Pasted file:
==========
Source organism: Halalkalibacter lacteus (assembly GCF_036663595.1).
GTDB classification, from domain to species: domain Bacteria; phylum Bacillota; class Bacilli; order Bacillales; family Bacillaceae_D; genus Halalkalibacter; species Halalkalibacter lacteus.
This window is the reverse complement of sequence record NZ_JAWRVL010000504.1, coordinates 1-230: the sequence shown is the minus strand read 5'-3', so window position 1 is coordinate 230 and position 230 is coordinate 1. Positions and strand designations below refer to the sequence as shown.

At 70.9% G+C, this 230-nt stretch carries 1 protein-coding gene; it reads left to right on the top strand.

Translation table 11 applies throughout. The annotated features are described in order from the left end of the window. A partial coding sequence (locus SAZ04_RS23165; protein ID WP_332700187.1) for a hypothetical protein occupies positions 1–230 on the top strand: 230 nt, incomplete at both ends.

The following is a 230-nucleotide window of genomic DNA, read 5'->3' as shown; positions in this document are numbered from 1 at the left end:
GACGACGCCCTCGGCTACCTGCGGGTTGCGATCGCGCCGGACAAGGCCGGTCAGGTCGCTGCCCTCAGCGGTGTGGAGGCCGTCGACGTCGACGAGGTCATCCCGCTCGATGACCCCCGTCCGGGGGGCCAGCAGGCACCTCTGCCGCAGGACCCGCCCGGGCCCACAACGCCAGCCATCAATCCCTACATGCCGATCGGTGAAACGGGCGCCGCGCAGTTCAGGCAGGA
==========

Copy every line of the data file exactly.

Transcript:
Source organism: Halalkalibacter lacteus (assembly GCF_036663595.1).
GTDB classification, from domain to species: domain Bacteria; phylum Bacillota; class Bacilli; order Bacillales; family Bacillaceae_D; genus Halalkalibacter; species Halalkalibacter lacteus.
This window is the reverse complement of sequence record NZ_JAWRVL010000504.1, coordinates 1-230: the sequence shown is the minus strand read 5'-3', so window position 1 is coordinate 230 and position 230 is coordinate 1. Positions and strand designations below refer to the sequence as shown.

At 70.9% G+C, this 230-nt stretch carries 1 protein-coding gene; it reads left to right on the top strand.

Translation table 11 applies throughout. The annotated features are described in order from the left end of the window. A partial coding sequence (locus SAZ04_RS23165; protein ID WP_332700187.1) for a hypothetical protein occupies positions 1–230 on the top strand: 230 nt, incomplete at both ends.

The following is a 230-nucleotide window of genomic DNA, read 5'->3' as shown; positions in this document are numbered from 1 at the left end:
GACGACGCCCTCGGCTACCTGCGGGTTGCGATCGCGCCGGACAAGGCCGGTCAGGTCGCTGCCCTCAGCGGTGTGGAGGCCGTCGACGTCGACGAGGTCATCCCGCTCGATGACCCCCGTCCGGGGGGCCAGCAGGCACCTCTGCCGCAGGACCCGCCCGGGCCCACAACGCCAGCCATCAATCCCTACATGCCGATCGGTGAAACGGGCGCCGCGCAGTTCAGGCAGGA